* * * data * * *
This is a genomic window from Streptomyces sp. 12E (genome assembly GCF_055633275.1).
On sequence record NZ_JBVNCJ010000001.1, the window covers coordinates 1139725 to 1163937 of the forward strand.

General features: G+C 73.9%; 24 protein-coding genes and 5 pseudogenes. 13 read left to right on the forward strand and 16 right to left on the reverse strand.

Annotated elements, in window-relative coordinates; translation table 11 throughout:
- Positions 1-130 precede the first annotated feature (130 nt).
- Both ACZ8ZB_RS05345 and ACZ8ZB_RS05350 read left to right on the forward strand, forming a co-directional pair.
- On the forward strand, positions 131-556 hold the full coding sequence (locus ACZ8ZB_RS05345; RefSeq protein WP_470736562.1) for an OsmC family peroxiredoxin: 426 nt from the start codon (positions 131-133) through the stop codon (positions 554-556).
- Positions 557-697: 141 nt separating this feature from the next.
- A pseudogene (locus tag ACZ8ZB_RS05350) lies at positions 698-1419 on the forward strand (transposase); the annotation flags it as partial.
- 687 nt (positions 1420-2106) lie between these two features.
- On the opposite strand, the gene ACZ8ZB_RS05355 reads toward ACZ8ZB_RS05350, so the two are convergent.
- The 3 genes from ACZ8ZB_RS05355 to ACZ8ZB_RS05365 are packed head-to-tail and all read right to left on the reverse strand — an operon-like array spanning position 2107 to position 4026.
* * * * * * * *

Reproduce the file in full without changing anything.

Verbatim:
This is a genomic window from Streptomyces sp. 12E (genome assembly GCF_055633275.1).
On sequence record NZ_JBVNCJ010000001.1, the window covers coordinates 1139725 to 1163937 of the forward strand.

General features: G+C 73.9%; 24 protein-coding genes and 5 pseudogenes. 13 read left to right on the forward strand and 16 right to left on the reverse strand.

Annotated elements, in window-relative coordinates; translation table 11 throughout:
- Positions 1-130 precede the first annotated feature (130 nt).
- Both ACZ8ZB_RS05345 and ACZ8ZB_RS05350 read left to right on the forward strand, forming a co-directional pair.
- On the forward strand, positions 131-556 hold the full coding sequence (locus ACZ8ZB_RS05345; RefSeq protein WP_470736562.1) for an OsmC family peroxiredoxin: 426 nt from the start codon (positions 131-133) through the stop codon (positions 554-556).
- Positions 557-697: 141 nt separating this feature from the next.
- A pseudogene (locus tag ACZ8ZB_RS05350) lies at positions 698-1419 on the forward strand (transposase); the annotation flags it as partial.
- 687 nt (positions 1420-2106) lie between these two features.
- On the opposite strand, the gene ACZ8ZB_RS05355 reads toward ACZ8ZB_RS05350, so the two are convergent.
- The 3 genes from ACZ8ZB_RS05355 to ACZ8ZB_RS05365 are packed head-to-tail and all read right to left on the reverse strand — an operon-like array spanning position 2107 to position 4026.